CyberOptics Sales, Profits Fall Drastically on Weak Demand
Less than three months after announcing that it had cut about 10 percent of its global work force, CyberOptics Corporation reported significant losses during the fourth quarter and full 2012 due to to weak demand for its products.
Late Monday, the Golden Valley-based company—which makes sensors and inspection systems used in printed circuit board assembly—reported sales totaling $5.8 million for the fourth quarter of 2012, down 57.9 percent from the same period the prior year. The company posted a net loss of $6.5 million, or $0.93 per share, down significantly from earnings of $547,000 or $0.08 per share, during the fourth quarter of 2011.
Fourth-quarter revenues are consistent with expectations that the company revealed in conjunction with its work force reduction announcement in December; it said at the time that sales for the period would likely total between $5.5 million and $6 million.
The company said that the net loss for the quarter included a $5.7 million non-cash charge to record a valuation allowance against its deferred tax assets due to weak operating results and its soft near-term business outlook; accounting rules require companies to record valuation allowances against such assets when it looks as though they'll go unused—for example, if operating losses and/or piles of bad debt make it unlikely that a company will earn enough to take advantage of various credits. The net loss also included a restructuring charge of $523,000 related to the work force reduction announced in December.
“Although our fourth-quarter results were consistent with our forecast for this period, we are disappointed with our weak performance,” CyberOptics CEO and Chair Kathleen Iverson said in a statement. “The most recent cyclical downturn of the semiconductor and electronic assembly markets has caused customers for our sensors and inspection systems to delay plans for expanding their manufacturing capacity, which is the main driver of our business.”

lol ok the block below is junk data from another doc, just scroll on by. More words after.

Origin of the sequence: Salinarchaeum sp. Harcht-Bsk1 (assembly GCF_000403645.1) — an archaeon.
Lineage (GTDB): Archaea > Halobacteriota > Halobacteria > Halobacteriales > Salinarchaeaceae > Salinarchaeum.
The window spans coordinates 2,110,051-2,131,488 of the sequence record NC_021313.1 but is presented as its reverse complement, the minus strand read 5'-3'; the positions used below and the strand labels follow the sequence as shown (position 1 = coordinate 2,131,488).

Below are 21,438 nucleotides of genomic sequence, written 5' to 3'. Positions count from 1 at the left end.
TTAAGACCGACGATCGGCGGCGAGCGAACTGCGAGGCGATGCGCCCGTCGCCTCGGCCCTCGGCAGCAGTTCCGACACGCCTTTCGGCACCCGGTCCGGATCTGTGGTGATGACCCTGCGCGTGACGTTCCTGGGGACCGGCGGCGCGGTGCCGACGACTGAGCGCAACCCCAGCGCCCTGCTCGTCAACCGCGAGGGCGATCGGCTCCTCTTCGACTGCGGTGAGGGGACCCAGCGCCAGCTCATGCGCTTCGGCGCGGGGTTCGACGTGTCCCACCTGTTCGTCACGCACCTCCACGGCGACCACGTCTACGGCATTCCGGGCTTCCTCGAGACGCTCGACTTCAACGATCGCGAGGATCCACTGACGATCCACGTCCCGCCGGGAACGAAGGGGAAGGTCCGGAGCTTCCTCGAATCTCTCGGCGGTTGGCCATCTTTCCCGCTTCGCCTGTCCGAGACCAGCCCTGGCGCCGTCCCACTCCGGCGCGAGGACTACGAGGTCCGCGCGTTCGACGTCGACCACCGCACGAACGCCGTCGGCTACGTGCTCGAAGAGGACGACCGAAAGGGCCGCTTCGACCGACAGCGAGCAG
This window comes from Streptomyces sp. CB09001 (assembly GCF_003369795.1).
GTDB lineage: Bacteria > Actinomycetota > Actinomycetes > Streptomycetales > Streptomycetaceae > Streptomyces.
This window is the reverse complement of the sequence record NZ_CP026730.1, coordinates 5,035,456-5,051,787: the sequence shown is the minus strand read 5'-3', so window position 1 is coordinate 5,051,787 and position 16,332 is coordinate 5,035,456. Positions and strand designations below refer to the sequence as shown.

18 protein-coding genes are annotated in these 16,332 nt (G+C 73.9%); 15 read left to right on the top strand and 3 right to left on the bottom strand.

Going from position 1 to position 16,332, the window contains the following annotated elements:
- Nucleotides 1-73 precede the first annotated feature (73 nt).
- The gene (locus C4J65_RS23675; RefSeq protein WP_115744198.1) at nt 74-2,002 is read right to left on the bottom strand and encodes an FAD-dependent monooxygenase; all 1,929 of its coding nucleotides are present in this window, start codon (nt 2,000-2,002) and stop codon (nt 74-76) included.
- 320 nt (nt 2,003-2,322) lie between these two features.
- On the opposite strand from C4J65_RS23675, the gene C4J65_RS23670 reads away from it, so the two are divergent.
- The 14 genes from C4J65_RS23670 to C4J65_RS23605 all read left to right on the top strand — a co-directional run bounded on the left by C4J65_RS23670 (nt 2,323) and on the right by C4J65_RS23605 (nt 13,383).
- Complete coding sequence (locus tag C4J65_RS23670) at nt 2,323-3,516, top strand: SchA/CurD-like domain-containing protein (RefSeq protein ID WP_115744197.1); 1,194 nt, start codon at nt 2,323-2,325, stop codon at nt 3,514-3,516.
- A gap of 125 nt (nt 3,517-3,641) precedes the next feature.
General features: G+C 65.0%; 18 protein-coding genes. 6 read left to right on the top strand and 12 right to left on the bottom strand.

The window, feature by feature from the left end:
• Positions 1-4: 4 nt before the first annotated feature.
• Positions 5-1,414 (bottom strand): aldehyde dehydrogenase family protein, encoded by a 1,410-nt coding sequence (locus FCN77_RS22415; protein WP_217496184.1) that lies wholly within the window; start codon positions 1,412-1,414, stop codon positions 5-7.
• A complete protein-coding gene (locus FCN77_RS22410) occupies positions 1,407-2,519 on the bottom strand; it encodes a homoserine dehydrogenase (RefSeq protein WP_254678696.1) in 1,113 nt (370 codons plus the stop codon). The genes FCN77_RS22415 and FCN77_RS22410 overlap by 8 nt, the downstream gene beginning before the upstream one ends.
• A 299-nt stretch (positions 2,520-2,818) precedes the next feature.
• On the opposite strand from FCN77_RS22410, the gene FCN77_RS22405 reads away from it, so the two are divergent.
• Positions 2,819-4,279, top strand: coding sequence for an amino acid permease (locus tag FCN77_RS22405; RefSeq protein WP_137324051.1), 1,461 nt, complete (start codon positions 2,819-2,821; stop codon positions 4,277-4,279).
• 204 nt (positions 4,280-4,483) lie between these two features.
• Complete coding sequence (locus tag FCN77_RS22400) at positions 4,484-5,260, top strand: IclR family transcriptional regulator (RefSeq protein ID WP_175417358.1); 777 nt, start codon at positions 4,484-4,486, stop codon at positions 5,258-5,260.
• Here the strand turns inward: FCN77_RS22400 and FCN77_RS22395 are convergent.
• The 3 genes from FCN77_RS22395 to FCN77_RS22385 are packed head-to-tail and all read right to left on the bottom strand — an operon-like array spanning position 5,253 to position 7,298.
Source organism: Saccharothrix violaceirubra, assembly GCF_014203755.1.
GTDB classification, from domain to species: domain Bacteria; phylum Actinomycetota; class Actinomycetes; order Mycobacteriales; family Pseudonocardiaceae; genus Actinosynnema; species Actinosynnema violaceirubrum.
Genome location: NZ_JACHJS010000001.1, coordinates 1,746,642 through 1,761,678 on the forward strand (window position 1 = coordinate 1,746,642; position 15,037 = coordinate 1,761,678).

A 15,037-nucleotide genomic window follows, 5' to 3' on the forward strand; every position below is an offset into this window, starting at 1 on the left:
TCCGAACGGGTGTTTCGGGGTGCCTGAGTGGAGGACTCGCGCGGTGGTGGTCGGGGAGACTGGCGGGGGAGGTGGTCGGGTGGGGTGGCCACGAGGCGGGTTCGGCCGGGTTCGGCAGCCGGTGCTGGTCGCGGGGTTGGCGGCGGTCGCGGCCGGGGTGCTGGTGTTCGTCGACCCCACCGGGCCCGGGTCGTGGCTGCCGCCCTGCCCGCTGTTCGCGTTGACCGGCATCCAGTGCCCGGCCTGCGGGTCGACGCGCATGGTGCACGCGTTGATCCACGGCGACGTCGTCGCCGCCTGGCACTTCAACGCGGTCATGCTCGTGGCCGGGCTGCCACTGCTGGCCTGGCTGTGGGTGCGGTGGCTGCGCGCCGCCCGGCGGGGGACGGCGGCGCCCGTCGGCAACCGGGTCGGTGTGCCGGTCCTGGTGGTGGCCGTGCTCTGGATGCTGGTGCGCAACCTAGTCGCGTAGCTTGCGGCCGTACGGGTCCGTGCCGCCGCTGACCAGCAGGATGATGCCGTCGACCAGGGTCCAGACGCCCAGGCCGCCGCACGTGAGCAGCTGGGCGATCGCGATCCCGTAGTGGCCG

Iverson said that weak demand for the company’s products has been particularly pronounced in China, where many of its customers derive a “significant” portion of their revenue.
Meanwhile, for the full 2012, CyberOptics reported sales of $41.6 million, down 31.8 percent from 2011. Its net loss for the period was $6.7 million, or $0.97 per share, compared to net income of $4.4 million, or $0.63 per share, the prior year. (The net loss included the non-cash charge for the valuation allowance and restructuring charges totaling $740,000.)
Iverson said that although she expects the company’s performance to improve in the long-term, due to “ongoing weakness in the global electronics industry,” revenue for the first quarter of 2013 will likely mirror that of the fourth quarter of 2012.
“At this time, activity levels appear to be picking up in China and the Americas, making us believe sales should gradually ramp up as we progress through 2013,” Iverson said, although she didn’t offer specific sales projections. She added that the company has “successfully weathered many market downturns throughout our history. . .” and said it has the resources to pursue new growth opportunities that will dampen the impact of future cycles in the electronics market.
CyberOptics plans to introduce three new products during the first half of 2013—all of which are systems designed to inspect the smallest circuit board components used in smartphones and tablets.
CyberOptics is among Minnesota’s smaller public companies based on revenue. It employed about 190 until it cut roughly 20 jobs late last year, and the reductions were split about evenly between its Minnesota headquarters and its Singapore operations; no particular job function was singled out for the cuts, according to Chief Financial Officer Jeffrey Bertelsen.
No securities analysts are currently assigned to closely monitor CyberOptics. Some industry analysts, however, reportedly said last year that the computer chip market was expected to suffer.